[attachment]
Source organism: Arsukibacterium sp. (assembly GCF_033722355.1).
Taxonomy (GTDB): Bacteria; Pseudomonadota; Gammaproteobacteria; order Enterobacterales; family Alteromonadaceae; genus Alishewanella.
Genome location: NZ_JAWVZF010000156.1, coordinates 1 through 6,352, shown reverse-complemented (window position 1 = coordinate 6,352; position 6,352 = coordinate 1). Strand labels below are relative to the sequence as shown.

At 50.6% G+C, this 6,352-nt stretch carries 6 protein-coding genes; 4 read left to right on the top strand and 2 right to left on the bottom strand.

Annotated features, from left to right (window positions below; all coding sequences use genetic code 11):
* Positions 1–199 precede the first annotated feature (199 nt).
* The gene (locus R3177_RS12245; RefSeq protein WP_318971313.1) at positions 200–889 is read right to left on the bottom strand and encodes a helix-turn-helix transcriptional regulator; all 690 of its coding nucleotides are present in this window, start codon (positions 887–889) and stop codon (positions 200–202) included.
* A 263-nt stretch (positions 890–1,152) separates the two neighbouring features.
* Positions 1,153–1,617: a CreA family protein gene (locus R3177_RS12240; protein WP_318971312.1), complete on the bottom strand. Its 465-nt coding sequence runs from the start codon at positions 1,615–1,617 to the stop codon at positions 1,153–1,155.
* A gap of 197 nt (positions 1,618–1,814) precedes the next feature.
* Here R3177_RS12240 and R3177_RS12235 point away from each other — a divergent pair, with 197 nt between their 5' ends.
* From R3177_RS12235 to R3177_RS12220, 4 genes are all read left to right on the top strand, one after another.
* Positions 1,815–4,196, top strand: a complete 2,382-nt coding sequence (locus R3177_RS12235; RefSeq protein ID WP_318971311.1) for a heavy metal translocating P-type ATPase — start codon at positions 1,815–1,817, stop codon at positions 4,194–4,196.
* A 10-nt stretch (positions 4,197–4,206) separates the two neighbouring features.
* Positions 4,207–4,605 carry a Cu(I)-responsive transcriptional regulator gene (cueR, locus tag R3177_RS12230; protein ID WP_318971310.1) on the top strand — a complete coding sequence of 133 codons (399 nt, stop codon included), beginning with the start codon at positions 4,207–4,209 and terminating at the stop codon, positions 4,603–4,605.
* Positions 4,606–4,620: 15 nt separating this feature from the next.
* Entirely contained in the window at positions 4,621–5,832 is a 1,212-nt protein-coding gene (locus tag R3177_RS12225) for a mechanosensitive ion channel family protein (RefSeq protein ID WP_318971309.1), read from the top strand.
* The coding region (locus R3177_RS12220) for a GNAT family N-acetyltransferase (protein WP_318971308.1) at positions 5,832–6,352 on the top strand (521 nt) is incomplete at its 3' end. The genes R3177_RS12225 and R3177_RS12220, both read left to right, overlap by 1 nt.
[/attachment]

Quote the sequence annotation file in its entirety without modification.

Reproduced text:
Source organism: Arsukibacterium sp. (assembly GCF_033722355.1).
Taxonomy (GTDB): Bacteria; Pseudomonadota; Gammaproteobacteria; order Enterobacterales; family Alteromonadaceae; genus Alishewanella.
Genome location: NZ_JAWVZF010000156.1, coordinates 1 through 6,352, shown reverse-complemented (window position 1 = coordinate 6,352; position 6,352 = coordinate 1). Strand labels below are relative to the sequence as shown.

At 50.6% G+C, this 6,352-nt stretch carries 6 protein-coding genes; 4 read left to right on the top strand and 2 right to left on the bottom strand.

Annotated features, from left to right (window positions below; all coding sequences use genetic code 11):
* Positions 1–199 precede the first annotated feature (199 nt).
* The gene (locus R3177_RS12245; RefSeq protein WP_318971313.1) at positions 200–889 is read right to left on the bottom strand and encodes a helix-turn-helix transcriptional regulator; all 690 of its coding nucleotides are present in this window, start codon (positions 887–889) and stop codon (positions 200–202) included.
* A 263-nt stretch (positions 890–1,152) separates the two neighbouring features.
* Positions 1,153–1,617: a CreA family protein gene (locus R3177_RS12240; protein WP_318971312.1), complete on the bottom strand. Its 465-nt coding sequence runs from the start codon at positions 1,615–1,617 to the stop codon at positions 1,153–1,155.
* A gap of 197 nt (positions 1,618–1,814) precedes the next feature.
* Here R3177_RS12240 and R3177_RS12235 point away from each other — a divergent pair, with 197 nt between their 5' ends.
* From R3177_RS12235 to R3177_RS12220, 4 genes are all read left to right on the top strand, one after another.
* Positions 1,815–4,196, top strand: a complete 2,382-nt coding sequence (locus R3177_RS12235; RefSeq protein ID WP_318971311.1) for a heavy metal translocating P-type ATPase — start codon at positions 1,815–1,817, stop codon at positions 4,194–4,196.
* A 10-nt stretch (positions 4,197–4,206) separates the two neighbouring features.
* Positions 4,207–4,605 carry a Cu(I)-responsive transcriptional regulator gene (cueR, locus tag R3177_RS12230; protein ID WP_318971310.1) on the top strand — a complete coding sequence of 133 codons (399 nt, stop codon included), beginning with the start codon at positions 4,207–4,209 and terminating at the stop codon, positions 4,603–4,605.
* Positions 4,606–4,620: 15 nt separating this feature from the next.
* Entirely contained in the window at positions 4,621–5,832 is a 1,212-nt protein-coding gene (locus tag R3177_RS12225) for a mechanosensitive ion channel family protein (RefSeq protein ID WP_318971309.1), read from the top strand.
* The coding region (locus R3177_RS12220) for a GNAT family N-acetyltransferase (protein WP_318971308.1) at positions 5,832–6,352 on the top strand (521 nt) is incomplete at its 3' end. The genes R3177_RS12225 and R3177_RS12220, both read left to right, overlap by 1 nt.